The most efficient way to tackle falling profitability and NPAs in the long term is by strengthening governance and executive management in PSBs that will position them more competitively against their private sector peers as well as global benchmarks. Eventually, over a period, this will translate into lower NPAs and higher return on assets.

Oversight lacking

To this end, an array of recommendations was made by the PJ Nayak committee, way back in 2014 to improve governance in PSBs. The report highlighted major gaps in PSB governance. Government control, inadequate operational freedom and government influence in appointing heads of PSBs affected their competitiveness.

Lack of executive management depth as well as absence of board oversight on strategic issues was revealed by the PJ Nayak panel report. The report specifically pointed out that board-level discussions on strategic issues were totally lacking; PSB boards, comprising government and RBI nominees, were not dedicating enough time to discuss ‘strategic’ issues while most of their conversations revolved around ‘day-to-day’ operational and tactical issues, said the report.

Especially because of government involvement, the leeway to offer compensation in line with private banks has been a major issue. Compensation paid to PSB heads has been really low; heads of private sector banks drew almost 20 times more in terms of compensation and additionally were entitled to stock options, which put them completely apart in terms of incentivisation, motivation and behaviour.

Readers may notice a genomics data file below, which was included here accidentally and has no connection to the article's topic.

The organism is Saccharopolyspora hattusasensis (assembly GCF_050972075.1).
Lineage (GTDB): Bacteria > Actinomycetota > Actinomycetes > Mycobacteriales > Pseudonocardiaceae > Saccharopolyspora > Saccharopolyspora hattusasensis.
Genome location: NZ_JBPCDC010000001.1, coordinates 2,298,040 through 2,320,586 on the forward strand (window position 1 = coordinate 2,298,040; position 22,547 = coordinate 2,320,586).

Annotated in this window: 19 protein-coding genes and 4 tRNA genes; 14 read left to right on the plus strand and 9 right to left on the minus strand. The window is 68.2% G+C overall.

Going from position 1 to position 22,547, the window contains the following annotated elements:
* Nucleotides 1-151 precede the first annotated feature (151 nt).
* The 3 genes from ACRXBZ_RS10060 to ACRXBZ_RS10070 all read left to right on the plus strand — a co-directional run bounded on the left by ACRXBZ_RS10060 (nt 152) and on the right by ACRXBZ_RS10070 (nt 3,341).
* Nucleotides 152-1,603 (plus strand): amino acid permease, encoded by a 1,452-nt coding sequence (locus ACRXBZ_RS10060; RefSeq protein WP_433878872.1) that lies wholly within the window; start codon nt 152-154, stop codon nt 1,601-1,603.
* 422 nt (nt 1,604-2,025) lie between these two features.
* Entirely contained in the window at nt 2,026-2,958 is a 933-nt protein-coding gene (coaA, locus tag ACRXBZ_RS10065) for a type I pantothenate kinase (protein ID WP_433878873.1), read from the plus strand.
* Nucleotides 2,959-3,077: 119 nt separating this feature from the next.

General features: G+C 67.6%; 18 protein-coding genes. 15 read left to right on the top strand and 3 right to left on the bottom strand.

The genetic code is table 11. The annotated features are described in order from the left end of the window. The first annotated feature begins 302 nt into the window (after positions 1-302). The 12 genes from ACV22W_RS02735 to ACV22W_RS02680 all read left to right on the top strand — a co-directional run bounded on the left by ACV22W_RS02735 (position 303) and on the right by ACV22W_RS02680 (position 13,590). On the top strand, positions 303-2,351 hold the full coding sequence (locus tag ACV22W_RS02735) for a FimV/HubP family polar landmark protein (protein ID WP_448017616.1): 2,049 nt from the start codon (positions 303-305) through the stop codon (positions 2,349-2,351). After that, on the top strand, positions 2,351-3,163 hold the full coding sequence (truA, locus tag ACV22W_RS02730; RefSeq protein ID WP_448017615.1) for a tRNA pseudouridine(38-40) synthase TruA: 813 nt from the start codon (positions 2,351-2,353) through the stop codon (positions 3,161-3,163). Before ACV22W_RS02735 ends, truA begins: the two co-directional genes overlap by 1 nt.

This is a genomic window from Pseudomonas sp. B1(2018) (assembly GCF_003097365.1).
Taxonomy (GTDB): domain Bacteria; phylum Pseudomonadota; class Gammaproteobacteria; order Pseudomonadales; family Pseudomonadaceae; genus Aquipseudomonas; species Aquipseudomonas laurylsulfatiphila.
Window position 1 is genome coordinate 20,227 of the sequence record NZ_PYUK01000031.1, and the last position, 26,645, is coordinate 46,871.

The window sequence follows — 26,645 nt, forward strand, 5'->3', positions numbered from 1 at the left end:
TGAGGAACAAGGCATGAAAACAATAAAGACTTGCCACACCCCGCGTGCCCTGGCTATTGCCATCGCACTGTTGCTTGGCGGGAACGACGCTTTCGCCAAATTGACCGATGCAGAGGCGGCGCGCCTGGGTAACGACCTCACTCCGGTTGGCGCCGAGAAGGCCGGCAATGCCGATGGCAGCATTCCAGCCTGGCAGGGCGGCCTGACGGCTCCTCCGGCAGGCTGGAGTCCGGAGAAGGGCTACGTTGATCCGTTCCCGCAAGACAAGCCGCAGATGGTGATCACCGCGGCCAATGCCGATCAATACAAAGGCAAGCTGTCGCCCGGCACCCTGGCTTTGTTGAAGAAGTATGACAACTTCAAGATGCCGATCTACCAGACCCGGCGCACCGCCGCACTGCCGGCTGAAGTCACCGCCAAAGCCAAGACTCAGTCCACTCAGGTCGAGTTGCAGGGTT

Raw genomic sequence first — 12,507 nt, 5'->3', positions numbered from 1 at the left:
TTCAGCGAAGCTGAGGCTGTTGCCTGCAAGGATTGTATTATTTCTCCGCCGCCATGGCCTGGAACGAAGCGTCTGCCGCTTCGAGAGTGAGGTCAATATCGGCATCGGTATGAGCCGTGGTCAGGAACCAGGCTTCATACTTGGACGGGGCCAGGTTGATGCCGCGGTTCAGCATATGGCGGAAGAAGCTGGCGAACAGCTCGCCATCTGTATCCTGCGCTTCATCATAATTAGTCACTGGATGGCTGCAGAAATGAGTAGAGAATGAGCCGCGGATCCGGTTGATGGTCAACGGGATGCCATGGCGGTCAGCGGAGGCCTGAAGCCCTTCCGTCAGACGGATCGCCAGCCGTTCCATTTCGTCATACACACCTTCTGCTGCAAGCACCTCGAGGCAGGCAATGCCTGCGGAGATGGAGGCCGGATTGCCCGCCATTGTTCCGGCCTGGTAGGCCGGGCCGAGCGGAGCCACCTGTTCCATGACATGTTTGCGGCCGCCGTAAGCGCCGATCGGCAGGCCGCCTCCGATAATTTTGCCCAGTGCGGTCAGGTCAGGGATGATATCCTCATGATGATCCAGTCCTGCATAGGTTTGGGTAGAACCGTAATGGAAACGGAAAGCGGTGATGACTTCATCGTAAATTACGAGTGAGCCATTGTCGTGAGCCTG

Governance reform

PJ Nayak recommended an intermediary holding company structure; the government’s shareholding in banks to be transferred to a bank investment company (BIC), which will eventually disintermediate government holdings in PSBs. It was perceived that through this structure, much required professionalism and independence can be brought into the PSBs.

Diluting equity in PSBs and allowing private players to take management control over a period of time could also become more conducive through this structure. With government still holding a majority stake, well above 50 per cent, and with poor capitalisation, there is enormous pressure on injecting more funds into the PSBs. Recent allocations by the government have been far below requirements and the banks have been asked to go for equity issue or sell non-core assets to increase capitalisation. That said, the holding company structure is inevitable and the government needs to move in this direction swiftly.